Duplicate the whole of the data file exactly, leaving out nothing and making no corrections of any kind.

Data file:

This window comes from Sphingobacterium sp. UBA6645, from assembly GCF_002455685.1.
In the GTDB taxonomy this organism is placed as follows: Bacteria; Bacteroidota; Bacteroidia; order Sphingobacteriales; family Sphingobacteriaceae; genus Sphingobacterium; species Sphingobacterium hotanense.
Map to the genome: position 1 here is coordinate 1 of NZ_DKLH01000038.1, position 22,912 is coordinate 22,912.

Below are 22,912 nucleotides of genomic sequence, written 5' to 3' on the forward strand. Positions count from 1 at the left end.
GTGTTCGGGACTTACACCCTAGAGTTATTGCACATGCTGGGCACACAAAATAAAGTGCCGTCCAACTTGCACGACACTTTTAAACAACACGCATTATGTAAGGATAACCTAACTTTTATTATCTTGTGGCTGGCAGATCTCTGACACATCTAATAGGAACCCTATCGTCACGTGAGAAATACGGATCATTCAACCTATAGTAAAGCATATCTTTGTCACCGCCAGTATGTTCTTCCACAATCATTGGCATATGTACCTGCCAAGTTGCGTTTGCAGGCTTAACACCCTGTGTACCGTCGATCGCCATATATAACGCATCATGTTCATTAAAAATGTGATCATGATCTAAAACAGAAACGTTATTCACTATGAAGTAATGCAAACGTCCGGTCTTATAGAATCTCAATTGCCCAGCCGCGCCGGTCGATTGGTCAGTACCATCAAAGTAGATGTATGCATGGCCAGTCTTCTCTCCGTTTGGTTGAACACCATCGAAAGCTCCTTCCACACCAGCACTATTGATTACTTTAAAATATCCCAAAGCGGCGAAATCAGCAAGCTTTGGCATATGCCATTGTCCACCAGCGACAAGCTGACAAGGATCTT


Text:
This window comes from Sphingobacterium sp. UBA6645, from assembly GCF_002455685.1.
In the GTDB taxonomy this organism is placed as follows: Bacteria; Bacteroidota; Bacteroidia; order Sphingobacteriales; family Sphingobacteriaceae; genus Sphingobacterium; species Sphingobacterium hotanense.
Map to the genome: position 1 here is coordinate 1 of NZ_DKLH01000038.1, position 22,912 is coordinate 22,912.

Below are 22,912 nucleotides of genomic sequence, written 5' to 3' on the forward strand. Positions count from 1 at the left end.
GTGTTCGGGACTTACACCCTAGAGTTATTGCACATGCTGGGCACACAAAATAAAGTGCCGTCCAACTTGCACGACACTTTTAAACAACACGCATTATGTAAGGATAACCTAACTTTTATTATCTTGTGGCTGGCAGATCTCTGACACATCTAATAGGAACCCTATCGTCACGTGAGAAATACGGATCATTCAACCTATAGTAAAGCATATCTTTGTCACCGCCAGTATGTTCTTCCACAATCATTGGCATATGTACCTGCCAAGTTGCGTTTGCAGGCTTAACACCCTGTGTACCGTCGATCGCCATATATAACGCATCATGTTCATTAAAAATGTGATCATGATCTAAAACAGAAACGTTATTCACTATGAAGTAATGCAAACGTCCGGTCTTATAGAATCTCAATTGCCCAGCCGCGCCGGTCGATTGGTCAGTACCATCAAAGTAGATGTATGCATGGCCAGTCTTCTCTCCGTTTGGTTGAACACCATCGAAAGCTCCTTCCACACCAGCACTATTGATTACTTTAAAATATCCCAAAGCGGCGAAATCAGCAAGCTTTGGCATATGCCATTGTCCACCAGCGACAAGCTGACAAGGATCTT